Big money managers clash on climate change

Dry cracked earth is visible near an almond orchard on April 24, 2015 in Firebaugh, California.
Getty Images
Dry cracked earth is visible near an almond orchard on April 24, 2015 in Firebaugh, California.

Climate change can mean very different things out West than down South.

Managers of massive pension and endowment funds from California, Texas and North Carolina made clear their contrasting views on global warming and portfolios at the Milken Institute Global Conference in Los Angeles last week.

"We are a small government state. I am not employed to express my personal opinion about things like this with other people's money," said Britt Harris, chief investment officer of the approximately $133 billion Teacher Retirement System of Texas. "I am employed to maximize their return."

The comments came the same week that New York University's senate voted to divest the school's $3.5 billion endowment from fossil fuel-related stocks, and the Church of England said it would cut more than $18 million in thermal coal and oil sands holdings from its multibillion dollar pension portfolio.

Read MoreChurch of England blacklists these fuel investments

Janet Cowell, North Carolina's elected state treasurer, speaking alongside Harris at the Milken event, said she, too, had to stay out of the debate on climate change and sustainability.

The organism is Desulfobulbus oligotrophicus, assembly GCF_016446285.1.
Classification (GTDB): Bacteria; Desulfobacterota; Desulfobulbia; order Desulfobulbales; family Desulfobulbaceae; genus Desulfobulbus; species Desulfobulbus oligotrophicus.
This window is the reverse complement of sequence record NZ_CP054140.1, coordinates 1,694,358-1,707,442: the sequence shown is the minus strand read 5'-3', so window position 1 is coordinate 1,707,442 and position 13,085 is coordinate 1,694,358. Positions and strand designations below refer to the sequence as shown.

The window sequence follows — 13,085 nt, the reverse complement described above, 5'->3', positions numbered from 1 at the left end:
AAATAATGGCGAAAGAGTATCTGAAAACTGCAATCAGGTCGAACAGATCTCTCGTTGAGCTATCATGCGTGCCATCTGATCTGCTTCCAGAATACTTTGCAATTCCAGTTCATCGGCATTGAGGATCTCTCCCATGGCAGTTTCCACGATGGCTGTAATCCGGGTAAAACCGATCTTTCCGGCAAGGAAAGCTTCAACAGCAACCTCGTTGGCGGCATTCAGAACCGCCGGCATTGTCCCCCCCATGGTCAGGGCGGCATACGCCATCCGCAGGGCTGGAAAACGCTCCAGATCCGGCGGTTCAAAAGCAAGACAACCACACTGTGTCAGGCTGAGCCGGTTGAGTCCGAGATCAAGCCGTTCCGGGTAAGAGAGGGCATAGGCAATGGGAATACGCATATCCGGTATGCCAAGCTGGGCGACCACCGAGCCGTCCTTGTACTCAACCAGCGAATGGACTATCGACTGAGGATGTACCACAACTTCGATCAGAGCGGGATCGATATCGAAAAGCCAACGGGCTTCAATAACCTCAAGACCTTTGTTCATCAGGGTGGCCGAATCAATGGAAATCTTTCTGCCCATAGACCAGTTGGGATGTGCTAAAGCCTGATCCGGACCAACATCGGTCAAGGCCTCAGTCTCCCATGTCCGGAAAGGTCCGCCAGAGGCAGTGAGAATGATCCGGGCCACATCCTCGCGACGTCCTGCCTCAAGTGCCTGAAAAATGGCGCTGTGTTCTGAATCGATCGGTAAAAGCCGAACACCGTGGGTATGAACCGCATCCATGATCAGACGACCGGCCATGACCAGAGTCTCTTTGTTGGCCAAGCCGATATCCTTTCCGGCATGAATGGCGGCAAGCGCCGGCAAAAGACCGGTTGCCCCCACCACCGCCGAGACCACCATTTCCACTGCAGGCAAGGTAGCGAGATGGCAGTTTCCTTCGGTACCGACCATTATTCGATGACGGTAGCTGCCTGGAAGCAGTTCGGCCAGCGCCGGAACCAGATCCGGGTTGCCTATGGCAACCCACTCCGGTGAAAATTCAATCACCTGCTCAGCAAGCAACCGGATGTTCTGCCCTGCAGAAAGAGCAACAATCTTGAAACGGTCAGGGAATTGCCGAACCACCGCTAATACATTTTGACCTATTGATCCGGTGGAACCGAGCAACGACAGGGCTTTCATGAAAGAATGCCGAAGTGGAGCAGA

"Britt was talking earlier that he wasn't elected to solve climate change and he's from Texas, so that's probably a good stance," Cowell said on the institutional investor-focused panel. "North Carolina [is] a conservative state, so don't start talking about sustainability or social impact."

Cowell is responsible for more than $80 billion in assets. She did note that the pension fund considers statewide economic empowerment from its investments, just not things related to the environment.

Read MoreStanford coal cut a 'tipping point'

Those views were in contrast to that of Jagdeep Singh Bachher, chief investment officer for the University of California.

"I don't think you can be a leader today in any one of our seats and ignore these issues," Bachher said following Cowell's comments on environmental, social and governance portfolio considerations. "We have a responsibility to be proactive."

"If you're investing in any type of asset, whether it's a real asset or other assets that are impacted by what we're talking about as fossil fuels or energy, ... I think these risks can manifest themselves in ways that can impact the financial values of your assets," he said.

Bachher noted that the student movement to divest university endowments from fossil fuels was "a very important question" and one that the school would respond to. The California university system managed $89.9 billion as of Sept. 30.

Read MoreStudents: UC should divest from...America?

The fossil fuel divestment movement has grown in recent years, with about 200 schools, towns and institutions making commitments, according to a tally by

Still, many haven't changed their portfolios, citing skepticism of divesting's efficacy.

"While I share [student activists'] belief in the importance of addressing climate change, I do not believe, nor do my colleagues ... that university divestment from the fossil fuel industry is warranted or wise," Harvard University President Drew Faust wrote in October 2013 in explaining the school's decision not to act.